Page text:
TGTBTW stars Kang-ho Song as Yoon Tae-Goo, The Weird. This outlaw looks like he's straight out of the Korean conflict with his ubiquitous earflap hat. He's the fly in the ointment, the monkey in the wrench, and the chaotic center around which the film's narrative revolves. He's got a gang of ragamuffins, the Japanese Army, a talented bounty hunter, and a black-clad baddie all after him and a pilfered map of Manchuria. The latter players are The Good (Woo-sung Jung) and The Bad (Byung-hun Lee).

While much of the film appears to take place in “The Old East,” the presence of seemingly anachronistic Jeeps and motorcycles leave many viewers scratching their heads. Others will just kick back and enjoy the ride which includes a bevy of gunslinging set pieces. The relationship between The Good and The Weird feels more akin to that of Harmonica and Cheyenne in Leone's Once Upon a Time in the West, especially as they're more remote and reserved in comparison to Tuco from The Good, The Bad, and The Ugly.

Raucous, predictable and entertaining, TGTBTW is a fun ride.

Deadgirl (Marcel Sarmiento & Gadi Harel, 2008, USA)
Sex with an attractive girl with no emotional strings attached. That sounds like a lot of guys' dream. If that hot girl was actually more room temperature and found bound in the basement of a mental hospital, this might present a problem to some dudes...but not all. The fact that she's actually a zombie might further cull her potential suitors down to a select group. Luckily, JT (Noah Segan) has no bones about getting a boner for the living dead when they've got a good body and won't talk back. He's all about porking Deadgirl (Jenny Spain) in any orifice she has, with the exception of her hungry, gnashing mouth. His good friend Rickie (Shiloh Fernandez), however, has a few problems with JT's newfound passion. Rickie's got his dick in his heart over JoAnne Skinner (Candice Accola), his childhood crush that he “lost to puberty” (and a dumb jock boyfriend).

An interesting examination of classism and cliques in high school as well as when the boundaries around necrophilia get a little blurry, Deadgirl is filled with unpleasant moments that will polarize audiences; either utterly repulsing them or making them laugh with pleasant discomfort. Once the story gets going, it's fairly predictable (some see the conclusion coming from miles away) but it's still highly enjoyable to see it play out, especially after a wonderfully creepy opening. Shiloh Fernandez can be fairly grating (no matter how much he may look like Joaquin Phoenix) but Noah Segan picks up the acting slack with his terrific turn as lovable scamp JT. Sick, twisted, and delightful.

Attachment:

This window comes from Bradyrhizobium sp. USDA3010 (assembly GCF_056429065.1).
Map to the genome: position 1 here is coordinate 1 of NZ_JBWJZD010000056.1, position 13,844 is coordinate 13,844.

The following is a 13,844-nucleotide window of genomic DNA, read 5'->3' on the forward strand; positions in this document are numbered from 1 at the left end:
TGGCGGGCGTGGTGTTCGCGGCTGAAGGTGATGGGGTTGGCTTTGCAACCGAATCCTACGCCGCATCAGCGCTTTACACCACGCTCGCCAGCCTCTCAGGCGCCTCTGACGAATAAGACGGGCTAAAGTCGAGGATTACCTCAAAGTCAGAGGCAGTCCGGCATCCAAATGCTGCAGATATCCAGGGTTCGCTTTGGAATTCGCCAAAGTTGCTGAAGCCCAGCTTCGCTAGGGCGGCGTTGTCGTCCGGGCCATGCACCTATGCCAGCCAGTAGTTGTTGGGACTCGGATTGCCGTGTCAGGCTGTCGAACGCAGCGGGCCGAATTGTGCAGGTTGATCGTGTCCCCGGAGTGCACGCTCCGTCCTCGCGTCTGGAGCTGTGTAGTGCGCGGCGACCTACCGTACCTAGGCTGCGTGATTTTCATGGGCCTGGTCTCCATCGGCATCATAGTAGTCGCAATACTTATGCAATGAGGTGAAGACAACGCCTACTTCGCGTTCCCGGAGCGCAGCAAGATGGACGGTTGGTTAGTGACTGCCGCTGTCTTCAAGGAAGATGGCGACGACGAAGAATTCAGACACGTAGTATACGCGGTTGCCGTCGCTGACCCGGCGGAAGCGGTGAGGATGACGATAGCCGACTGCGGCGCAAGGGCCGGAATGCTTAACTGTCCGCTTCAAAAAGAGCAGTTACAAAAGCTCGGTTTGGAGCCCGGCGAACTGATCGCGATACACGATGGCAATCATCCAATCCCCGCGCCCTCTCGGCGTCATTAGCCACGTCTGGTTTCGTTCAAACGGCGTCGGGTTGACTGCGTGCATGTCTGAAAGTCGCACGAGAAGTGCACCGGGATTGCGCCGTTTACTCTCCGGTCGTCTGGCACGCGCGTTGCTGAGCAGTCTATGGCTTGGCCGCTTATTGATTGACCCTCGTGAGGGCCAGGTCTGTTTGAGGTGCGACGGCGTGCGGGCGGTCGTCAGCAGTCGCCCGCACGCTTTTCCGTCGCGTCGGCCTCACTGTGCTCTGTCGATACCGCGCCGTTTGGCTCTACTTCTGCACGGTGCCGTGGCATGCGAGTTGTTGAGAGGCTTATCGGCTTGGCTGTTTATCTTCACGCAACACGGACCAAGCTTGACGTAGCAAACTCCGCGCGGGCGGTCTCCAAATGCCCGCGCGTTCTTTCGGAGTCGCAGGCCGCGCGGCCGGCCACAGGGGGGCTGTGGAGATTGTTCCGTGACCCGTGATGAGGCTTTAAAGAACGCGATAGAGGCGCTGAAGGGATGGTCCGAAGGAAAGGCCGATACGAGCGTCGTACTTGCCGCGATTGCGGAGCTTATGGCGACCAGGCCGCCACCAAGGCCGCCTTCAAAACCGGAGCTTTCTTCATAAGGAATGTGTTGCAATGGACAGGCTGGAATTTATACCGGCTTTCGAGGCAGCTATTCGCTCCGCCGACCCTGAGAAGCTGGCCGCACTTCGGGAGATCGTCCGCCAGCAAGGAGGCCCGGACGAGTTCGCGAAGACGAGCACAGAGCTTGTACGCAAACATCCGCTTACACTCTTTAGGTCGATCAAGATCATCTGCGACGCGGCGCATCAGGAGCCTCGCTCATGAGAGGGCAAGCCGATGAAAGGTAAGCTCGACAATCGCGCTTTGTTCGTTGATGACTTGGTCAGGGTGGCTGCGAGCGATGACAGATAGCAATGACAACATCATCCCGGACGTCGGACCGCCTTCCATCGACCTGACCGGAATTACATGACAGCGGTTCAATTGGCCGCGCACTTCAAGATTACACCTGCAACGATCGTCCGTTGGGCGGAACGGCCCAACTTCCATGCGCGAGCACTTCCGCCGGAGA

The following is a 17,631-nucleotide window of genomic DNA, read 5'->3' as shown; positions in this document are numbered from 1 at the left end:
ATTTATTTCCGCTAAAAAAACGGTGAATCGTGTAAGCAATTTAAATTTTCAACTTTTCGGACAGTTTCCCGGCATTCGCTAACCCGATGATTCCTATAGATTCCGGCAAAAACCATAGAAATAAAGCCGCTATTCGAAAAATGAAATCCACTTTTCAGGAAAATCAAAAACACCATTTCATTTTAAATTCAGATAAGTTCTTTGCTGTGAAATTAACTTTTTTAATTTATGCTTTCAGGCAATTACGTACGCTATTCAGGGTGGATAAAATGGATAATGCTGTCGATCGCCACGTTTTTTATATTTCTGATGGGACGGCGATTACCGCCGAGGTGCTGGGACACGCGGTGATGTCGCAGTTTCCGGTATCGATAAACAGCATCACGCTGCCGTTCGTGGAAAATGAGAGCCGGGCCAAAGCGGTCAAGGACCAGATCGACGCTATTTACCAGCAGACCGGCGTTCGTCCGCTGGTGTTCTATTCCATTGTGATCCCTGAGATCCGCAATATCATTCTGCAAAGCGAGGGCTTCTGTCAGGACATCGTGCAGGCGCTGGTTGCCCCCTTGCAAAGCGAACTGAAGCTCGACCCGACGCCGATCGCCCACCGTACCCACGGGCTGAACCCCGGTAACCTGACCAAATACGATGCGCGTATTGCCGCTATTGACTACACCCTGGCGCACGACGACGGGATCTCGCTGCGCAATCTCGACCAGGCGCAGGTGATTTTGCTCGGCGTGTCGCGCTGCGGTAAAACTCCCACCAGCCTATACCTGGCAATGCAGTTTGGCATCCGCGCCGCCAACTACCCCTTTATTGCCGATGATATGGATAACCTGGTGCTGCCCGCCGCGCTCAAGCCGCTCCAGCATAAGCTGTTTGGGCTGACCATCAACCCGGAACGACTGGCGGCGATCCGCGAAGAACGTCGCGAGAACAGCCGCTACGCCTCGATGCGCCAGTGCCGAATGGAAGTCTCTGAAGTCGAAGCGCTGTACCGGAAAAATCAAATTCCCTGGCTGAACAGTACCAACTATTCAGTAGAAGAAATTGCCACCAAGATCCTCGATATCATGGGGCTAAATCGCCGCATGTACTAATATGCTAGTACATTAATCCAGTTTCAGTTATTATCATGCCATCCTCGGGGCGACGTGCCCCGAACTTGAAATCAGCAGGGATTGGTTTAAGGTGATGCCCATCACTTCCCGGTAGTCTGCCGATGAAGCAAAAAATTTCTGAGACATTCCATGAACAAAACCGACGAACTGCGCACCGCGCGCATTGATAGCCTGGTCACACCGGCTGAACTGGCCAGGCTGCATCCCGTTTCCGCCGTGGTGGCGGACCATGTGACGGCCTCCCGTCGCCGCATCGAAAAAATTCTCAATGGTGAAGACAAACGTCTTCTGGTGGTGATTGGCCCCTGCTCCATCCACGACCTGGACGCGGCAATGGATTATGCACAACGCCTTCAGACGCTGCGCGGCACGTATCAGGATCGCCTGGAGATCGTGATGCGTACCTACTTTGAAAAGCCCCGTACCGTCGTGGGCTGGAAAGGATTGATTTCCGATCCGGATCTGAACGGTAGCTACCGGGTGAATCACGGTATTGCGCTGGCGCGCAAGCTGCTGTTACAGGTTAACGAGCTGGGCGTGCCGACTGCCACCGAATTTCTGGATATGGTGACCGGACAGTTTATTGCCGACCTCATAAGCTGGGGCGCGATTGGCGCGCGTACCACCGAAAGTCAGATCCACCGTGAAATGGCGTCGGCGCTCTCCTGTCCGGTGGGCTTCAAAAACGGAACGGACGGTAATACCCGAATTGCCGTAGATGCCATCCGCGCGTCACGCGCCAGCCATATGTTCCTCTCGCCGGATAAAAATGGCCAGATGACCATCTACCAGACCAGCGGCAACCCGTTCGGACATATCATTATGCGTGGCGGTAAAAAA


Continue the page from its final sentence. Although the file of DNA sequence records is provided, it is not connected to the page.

Plastic City / Dangkou (Nelson Yu Lik-wai, 2008, Brazil)
Wow this movie is bad. It starts out promising with Anthony Wong as Yuda, an up-and-coming import/export man who has all the right connections and an ambitious adopted son, Kirin (Joe Odagiri). It looks as if the movie might start to follow a kind of Godfather path with Yuda being sold down the river by his political affiliates in order to favor a New Wave gangster who's less respected among the Sao Paolo community but more efficient in paying graft. Yeah, that might have been a good movie... but that's not in the cards for Plastic City.

Yado gets carted off to jail and Kirin's left to run the family business for a while. This would have been a good opportunity to give the film more of a “heroic bloodshed” feel by adopting some A Better Tomorrow tropes. No, again that might have made the film interesting. Instead, it'd be better to never find out what's motivating these characters and to just make the film look interesting rather than be interesting. Had the entire movie been the few minutes of experimental digital work that director Nelson Yu Lik-wai employs scattershot, it would have been effective. As it stands, the narrative feels as if someone lost a few pages out of the script (say one page for every eight) and no one bothered to worry about it. The show must go on.

The movie takes as many twists and turns as the Amazon and makes about as much sense as the ponderous finale about “all things return to the river.” It's interesting when it's experimental but sucks when it's a narrative. If you want to be cool, pretend you understand it and talk loudly about it at your next hipster party.

Saturday, September 06, 2008

Escalator to DEATH

TIFF 2008: The Truth About Canadian Films

It's a fact: Most people would rather eat their own children than see a Canadian Film.*

Miraculously, there are not one but two Canadian films at this year's festival that I not only "wouldn't mind" seeing but actually want to see. The only thing is... I can't see either of them. They're both playing against other films which I want to see more. So, here's hoping that Real Time and Pontypool find their way a few hundred miles West and cross into the Detroit area.

*Exceptions made for Guy Maddin, John Paizs, and David Cronenberg films (and a few others). I once ate a neighbor's child when just threatened to have to watch an Atom Egoyan film. If I see that chick with the thick eyebrows one more time... (shaking fist at sky).

TIFF 2008: Walkout Count - 3

Adding to the walkout count came Burning Plain (there's a plane in it that crashes... but it doesn't catch fire). Once I figured out the "trick" of the narrative, the film turned into another "Lifetime Drama."

And, number three walkout was 7915 km. I expected a documentary about a race across Africa. What I got was interviews with people who saw the race. Dude, I want to see cars tearing ass across the desert... I don't care about your camel.